bubbleFoam  behavior on finer mesh
5 Attachment(s)
Hello foamers,
I am investigating a case of completely closed domain where a large bubble is rising and spreading across the ceiling. The domain is a cylinder "on side" and the calculation works quite correctly for cruder hexahedral mesh. Attachment 10058 Attachment 10059 But the target is to use a polyhedral mesh, but the calculation doesn't converge on it... so I tested a finer hexahedral mesh and finer polyhedral mesh and I have got those strange results... Crude Hexahedral mesh Attachment 10060 Fine Hexahedral mesh Attachment 10061 Fine Polyhedral mesh Attachment 10062 I am quite new to the CFD solving... and I understand that this is not correct. But why? Thanks in advance for all hints you can offer Martin 
Convergence
3 Attachment(s)
So, in the first step I examined the convergence and it is as those attached graphs shows.
The most correct calculation, with the crude hexahedral mesh looks like this: (convergence of p in individual time steps) Attachment 10068 The finer hexahedral mesh then looks like this Attachment 10069 And the finer polyhedral mesh like this Attachment 10070 So the convergence is poor in the beginning in all the calculations... And it is similar in Hex Crude and Hex Finer mesh... I assume that the bad convergence in the polyhedral model is in the moment the model touches the wall... 
fvSolution
Hello all,
In the next step, I am going to try to change the fvScheme file... but I have no clue which is good to modify first... I do know what the lines in fvScheme stand's for and I do know how each scheme looks, but I am not sure how to guess the influence on the result. Is there any hint? What to start with, which literature read, some similar cases etc? Thanks again for any help or hint... Martin. 
First of all, did you reduce the maximum time step after refining the mesh?

I think a Courant number of 1 is already pretty large for multiphase flows; 2 is just asking for trouble. Definitely check if your results change with smaller time steps.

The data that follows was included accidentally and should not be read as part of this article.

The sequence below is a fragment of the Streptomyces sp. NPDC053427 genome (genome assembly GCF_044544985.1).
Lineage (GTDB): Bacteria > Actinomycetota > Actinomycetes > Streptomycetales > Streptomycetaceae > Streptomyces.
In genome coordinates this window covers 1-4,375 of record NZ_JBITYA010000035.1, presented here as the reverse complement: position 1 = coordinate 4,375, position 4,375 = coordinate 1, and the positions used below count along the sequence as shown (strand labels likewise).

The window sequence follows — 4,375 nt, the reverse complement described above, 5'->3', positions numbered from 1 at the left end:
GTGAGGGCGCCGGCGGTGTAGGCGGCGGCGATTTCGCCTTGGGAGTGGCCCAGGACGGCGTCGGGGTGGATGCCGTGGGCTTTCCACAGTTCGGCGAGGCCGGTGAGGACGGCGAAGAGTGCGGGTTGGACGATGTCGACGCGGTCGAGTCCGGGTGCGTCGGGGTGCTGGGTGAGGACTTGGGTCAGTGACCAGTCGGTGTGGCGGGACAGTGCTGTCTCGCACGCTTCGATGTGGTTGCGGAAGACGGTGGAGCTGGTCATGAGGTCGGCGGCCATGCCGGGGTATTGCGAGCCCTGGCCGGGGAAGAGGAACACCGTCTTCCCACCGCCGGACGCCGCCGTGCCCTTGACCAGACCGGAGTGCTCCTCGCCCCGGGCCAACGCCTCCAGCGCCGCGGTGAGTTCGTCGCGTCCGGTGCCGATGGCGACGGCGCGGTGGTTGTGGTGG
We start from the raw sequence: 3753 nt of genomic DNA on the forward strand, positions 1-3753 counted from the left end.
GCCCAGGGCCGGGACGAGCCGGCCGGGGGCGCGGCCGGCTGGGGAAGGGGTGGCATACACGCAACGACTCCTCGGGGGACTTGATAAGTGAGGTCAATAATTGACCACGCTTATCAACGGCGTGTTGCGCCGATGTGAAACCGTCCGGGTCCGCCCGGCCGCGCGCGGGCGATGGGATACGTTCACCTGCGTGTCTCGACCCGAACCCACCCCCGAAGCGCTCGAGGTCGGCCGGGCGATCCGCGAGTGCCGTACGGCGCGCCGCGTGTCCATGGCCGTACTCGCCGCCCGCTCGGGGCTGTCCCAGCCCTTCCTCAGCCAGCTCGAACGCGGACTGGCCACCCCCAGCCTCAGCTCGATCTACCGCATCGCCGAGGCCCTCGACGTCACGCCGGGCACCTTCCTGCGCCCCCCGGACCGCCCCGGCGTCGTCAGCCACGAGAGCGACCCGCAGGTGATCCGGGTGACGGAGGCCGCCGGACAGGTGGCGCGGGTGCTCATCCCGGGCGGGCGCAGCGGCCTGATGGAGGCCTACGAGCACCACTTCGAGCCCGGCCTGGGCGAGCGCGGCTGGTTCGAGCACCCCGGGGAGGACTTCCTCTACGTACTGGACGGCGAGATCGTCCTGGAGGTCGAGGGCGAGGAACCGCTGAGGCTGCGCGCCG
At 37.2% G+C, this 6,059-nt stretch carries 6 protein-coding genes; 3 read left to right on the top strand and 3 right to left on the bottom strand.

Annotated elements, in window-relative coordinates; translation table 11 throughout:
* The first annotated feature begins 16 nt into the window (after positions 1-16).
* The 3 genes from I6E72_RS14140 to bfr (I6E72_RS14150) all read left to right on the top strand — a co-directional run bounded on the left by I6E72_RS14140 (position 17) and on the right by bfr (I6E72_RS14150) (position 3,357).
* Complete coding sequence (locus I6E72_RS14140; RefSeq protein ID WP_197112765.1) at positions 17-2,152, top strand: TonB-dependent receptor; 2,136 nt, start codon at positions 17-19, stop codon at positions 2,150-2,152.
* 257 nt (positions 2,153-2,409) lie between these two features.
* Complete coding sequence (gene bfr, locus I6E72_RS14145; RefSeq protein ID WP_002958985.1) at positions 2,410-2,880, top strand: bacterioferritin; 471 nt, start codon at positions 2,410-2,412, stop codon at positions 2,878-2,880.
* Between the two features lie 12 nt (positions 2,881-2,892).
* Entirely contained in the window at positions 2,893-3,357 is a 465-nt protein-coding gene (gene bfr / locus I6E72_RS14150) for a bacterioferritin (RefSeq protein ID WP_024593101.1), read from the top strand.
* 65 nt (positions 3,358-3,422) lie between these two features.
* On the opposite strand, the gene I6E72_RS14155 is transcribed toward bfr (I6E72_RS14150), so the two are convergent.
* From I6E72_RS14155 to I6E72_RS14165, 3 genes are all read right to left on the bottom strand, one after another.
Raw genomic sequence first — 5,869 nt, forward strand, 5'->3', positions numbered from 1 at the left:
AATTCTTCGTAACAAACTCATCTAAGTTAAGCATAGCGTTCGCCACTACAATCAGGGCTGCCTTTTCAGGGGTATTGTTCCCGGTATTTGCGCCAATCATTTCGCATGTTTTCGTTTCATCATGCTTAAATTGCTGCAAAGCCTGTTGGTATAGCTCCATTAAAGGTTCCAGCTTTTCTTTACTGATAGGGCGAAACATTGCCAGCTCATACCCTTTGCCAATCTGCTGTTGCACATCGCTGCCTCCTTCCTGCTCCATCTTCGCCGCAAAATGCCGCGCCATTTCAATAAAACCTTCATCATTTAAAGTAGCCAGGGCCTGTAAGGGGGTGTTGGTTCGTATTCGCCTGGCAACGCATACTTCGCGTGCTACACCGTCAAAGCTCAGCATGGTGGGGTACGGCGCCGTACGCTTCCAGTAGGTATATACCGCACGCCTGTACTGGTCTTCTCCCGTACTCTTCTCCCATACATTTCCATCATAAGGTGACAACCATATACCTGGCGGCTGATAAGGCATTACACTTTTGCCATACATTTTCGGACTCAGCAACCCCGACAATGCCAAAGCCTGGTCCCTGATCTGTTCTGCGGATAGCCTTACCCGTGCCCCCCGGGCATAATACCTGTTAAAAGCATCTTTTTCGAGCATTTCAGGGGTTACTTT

MaxDeltaT is not always necessary, but more strictly enforced than maxCo, so if you notice the solver jumping over the maxCo number it helps to limit maxDeltaT as well. 
I agree with Anton. An Euler/Euler multiphase flow calculation needs a small courant number. In my different tests, I used to bound the Courant number (based on Ur) by 0,4.

Courant could be set upto 0.5 maximum in EulerEuler multiphase flows, beyond this value is not recommended

Final Results
4 Attachment(s)
Hello All,
Thanks again for the recommendations. You were right... the Time step has quite influence on the convergence / divergence of the whole model. I tried the "adjustTimeStep" switch (added to bubbleFoam) to correct this problem, but the calculation turned out to be still dependent on the time step. To save the calculation time, I examined following rhetorical question: Why do we have the calculated Courant Number for each time step when we need to limit the deltaT anyway? If I force the calculation to push the Courant number (with maxCo constant) down do I still need the maxDeltaT? What if the problems with divergence are only in the beginning of the calculation cycle before the timeStep is pushed down by the MaxCo criteria? In this case, it would be enough to set maxCo (0.4) and Calculate sufficient deltaT for T=0... and let the maxDeltaT to be higher... because the limitation by maxCo should be enough. For now I have some results on finer mesh (T = 0.5 s ) (120 000 polyhedral cells)... fixed dT = 0.1 ms, maxCo = 0.4 Attachment 10170 Attachment 10172 variable dT = 0.5 ms,dT(T=0) = 0.1 ms, maxCo = 0.4 Attachment 10171 Attachment 10173 As it looks, the results are similar, so the convergence problem was in the first part of the calculation... BUT the results does differ quite a bit, and the residua (thick green results in graph) are quite worse for the variable dT. The scary thing is the yellow value of the Courant number... even the parameter maxCo is 0.4 the calculated maxCo is in one moment little bit over 4. So, the problem isn't fully solved. When the calculation reaches a problematic place it fails (if the time step is fixed) or it creates unrealistic results, if the time step is variable. But the first question, the divergence at the beginning is now solved. I will create necessary graphs and submit the other problematic place in the calculation. Thanks again Anton, Aurelien and Naveed a lot for the hints... fluid dynamics are now again a little bit clearer for me. Martin. 
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